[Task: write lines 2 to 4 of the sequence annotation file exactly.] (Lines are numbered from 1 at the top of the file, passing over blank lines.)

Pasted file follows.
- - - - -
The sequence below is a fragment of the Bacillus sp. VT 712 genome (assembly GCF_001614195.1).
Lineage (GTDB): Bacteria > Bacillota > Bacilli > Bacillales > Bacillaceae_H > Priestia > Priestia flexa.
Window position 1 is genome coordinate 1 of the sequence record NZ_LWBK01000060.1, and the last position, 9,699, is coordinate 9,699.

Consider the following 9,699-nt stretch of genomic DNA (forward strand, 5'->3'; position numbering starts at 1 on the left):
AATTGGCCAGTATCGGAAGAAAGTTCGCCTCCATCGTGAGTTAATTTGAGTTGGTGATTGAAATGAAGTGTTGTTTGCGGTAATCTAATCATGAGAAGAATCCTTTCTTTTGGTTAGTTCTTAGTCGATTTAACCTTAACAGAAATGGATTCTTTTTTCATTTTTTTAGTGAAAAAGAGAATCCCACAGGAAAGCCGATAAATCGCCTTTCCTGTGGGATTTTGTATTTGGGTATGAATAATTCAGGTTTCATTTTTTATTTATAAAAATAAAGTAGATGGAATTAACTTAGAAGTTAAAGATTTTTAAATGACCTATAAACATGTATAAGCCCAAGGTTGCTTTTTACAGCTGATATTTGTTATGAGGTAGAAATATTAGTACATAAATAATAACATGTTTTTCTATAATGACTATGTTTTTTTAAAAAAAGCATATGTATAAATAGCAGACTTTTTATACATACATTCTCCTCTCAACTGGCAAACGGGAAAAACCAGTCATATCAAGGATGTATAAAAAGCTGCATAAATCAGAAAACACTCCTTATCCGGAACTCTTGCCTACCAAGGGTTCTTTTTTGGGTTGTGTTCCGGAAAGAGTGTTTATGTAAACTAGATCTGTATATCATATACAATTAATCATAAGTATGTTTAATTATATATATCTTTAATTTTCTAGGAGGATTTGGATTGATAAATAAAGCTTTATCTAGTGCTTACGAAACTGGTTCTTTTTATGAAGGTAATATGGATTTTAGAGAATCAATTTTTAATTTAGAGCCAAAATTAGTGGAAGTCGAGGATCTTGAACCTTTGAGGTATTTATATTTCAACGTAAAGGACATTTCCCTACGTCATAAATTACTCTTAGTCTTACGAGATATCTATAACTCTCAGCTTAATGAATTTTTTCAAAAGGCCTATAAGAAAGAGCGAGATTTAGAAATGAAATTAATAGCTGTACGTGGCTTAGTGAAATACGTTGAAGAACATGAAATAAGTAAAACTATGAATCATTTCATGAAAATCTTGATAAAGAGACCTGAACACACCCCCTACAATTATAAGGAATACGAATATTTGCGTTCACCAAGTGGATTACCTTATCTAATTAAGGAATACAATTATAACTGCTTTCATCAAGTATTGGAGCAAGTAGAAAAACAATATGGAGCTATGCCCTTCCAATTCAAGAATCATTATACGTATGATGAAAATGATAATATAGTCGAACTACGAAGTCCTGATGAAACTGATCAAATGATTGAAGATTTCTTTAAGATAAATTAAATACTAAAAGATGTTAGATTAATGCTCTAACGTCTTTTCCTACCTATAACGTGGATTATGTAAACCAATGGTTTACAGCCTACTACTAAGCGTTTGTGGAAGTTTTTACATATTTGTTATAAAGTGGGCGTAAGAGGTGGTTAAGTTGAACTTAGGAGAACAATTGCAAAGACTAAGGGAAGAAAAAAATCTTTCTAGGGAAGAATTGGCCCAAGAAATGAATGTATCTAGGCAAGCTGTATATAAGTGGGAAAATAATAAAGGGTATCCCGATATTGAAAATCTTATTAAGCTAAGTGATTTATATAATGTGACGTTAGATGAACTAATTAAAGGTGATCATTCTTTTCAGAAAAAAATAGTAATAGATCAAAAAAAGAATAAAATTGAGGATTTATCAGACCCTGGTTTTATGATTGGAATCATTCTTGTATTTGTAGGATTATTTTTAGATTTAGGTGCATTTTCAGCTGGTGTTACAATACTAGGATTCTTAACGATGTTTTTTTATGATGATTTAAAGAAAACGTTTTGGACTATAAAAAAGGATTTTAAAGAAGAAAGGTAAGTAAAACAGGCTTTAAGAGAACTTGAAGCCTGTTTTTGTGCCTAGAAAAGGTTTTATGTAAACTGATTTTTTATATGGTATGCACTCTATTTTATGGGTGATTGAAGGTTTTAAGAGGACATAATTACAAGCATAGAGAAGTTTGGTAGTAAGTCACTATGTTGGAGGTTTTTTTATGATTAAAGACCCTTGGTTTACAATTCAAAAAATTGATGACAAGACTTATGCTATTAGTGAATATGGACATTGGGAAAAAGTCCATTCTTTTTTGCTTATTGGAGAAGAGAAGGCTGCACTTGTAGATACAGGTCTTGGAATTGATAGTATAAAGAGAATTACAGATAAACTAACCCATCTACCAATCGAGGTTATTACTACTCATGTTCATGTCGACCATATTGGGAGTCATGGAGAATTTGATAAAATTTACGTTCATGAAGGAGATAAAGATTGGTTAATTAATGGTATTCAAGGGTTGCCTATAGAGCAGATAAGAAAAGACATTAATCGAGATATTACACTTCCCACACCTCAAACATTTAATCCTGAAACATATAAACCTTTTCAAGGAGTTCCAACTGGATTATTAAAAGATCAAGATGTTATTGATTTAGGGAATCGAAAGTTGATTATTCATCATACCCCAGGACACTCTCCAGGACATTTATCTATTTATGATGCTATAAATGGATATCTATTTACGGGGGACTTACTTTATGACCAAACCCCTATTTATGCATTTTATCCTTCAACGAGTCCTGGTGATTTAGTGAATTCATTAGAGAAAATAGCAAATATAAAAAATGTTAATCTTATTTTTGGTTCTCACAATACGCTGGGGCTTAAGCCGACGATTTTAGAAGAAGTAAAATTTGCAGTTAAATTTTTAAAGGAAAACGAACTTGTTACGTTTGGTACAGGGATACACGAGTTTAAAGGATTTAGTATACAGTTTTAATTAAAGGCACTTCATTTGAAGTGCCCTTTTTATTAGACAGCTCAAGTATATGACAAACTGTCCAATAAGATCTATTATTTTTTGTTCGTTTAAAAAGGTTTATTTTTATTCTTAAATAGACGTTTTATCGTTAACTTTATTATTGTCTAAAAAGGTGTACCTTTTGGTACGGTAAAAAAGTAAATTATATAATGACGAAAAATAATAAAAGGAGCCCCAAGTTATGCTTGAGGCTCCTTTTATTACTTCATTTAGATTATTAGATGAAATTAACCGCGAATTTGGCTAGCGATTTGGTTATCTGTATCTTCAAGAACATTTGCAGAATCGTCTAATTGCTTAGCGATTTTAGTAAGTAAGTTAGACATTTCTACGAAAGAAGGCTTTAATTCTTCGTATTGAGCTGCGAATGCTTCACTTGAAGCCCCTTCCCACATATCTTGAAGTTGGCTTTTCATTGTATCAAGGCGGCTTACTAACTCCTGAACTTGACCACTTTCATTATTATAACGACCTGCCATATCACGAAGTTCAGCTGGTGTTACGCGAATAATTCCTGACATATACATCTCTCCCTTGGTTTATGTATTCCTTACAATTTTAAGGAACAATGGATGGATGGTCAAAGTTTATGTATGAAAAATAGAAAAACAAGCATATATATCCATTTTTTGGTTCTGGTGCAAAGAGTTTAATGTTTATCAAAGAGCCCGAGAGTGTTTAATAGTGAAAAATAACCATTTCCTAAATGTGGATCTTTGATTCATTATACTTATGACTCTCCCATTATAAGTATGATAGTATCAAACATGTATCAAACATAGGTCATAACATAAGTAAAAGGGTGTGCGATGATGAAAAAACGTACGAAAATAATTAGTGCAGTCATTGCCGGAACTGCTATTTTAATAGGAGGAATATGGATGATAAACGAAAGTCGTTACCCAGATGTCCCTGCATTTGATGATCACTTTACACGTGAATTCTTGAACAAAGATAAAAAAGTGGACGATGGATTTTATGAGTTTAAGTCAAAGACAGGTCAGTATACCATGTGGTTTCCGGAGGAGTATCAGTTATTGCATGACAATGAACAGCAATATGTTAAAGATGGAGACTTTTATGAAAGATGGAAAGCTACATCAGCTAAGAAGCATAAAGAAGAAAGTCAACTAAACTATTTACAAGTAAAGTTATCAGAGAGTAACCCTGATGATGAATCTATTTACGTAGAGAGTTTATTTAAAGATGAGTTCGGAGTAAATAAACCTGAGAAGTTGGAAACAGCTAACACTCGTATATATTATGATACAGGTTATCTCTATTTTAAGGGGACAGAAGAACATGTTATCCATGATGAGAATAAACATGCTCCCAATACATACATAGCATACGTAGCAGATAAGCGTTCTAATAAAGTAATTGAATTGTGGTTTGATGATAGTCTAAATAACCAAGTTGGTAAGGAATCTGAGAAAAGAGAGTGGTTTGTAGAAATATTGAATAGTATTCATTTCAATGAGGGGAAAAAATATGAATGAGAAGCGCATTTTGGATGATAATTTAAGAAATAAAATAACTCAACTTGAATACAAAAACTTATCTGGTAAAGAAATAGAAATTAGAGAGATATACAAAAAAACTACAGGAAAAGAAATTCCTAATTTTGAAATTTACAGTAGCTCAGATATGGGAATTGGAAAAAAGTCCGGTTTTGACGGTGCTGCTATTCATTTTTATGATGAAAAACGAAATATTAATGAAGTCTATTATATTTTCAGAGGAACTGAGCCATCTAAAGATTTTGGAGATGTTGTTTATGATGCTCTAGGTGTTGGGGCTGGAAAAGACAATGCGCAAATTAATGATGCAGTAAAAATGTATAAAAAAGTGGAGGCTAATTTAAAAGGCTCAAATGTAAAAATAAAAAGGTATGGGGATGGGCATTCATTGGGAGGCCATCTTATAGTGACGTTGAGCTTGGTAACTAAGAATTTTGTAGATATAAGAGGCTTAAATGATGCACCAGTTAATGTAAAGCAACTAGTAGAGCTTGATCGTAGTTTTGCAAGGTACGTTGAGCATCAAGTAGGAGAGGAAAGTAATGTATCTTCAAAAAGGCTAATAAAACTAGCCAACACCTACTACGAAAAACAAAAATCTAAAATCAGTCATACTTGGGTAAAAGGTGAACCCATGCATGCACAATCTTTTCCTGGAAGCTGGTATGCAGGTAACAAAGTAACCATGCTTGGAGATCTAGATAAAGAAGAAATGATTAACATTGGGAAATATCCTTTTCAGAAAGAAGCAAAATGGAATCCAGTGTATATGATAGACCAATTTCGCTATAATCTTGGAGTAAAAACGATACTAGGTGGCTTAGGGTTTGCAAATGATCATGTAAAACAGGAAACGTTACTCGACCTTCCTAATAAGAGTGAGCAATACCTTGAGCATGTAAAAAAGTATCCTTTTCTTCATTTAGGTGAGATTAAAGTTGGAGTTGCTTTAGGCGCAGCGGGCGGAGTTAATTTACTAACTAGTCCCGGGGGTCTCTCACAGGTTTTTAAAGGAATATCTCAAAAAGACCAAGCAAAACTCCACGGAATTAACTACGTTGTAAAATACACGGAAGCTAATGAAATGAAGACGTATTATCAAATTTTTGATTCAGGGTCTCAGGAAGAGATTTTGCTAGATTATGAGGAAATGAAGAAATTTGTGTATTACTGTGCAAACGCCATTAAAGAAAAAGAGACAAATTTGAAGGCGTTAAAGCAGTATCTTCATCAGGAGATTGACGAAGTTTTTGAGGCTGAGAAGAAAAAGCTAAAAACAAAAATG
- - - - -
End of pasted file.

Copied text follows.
Lineage (GTDB): Bacteria > Bacillota > Bacilli > Bacillales > Bacillaceae_H > Priestia > Priestia flexa.
Window position 1 is genome coordinate 1 of the sequence record NZ_LWBK01000060.1, and the last position, 9,699, is coordinate 9,699.

Consider the following 9,699-nt stretch of genomic DNA (forward strand, 5'->3'; position numbering starts at 1 on the left):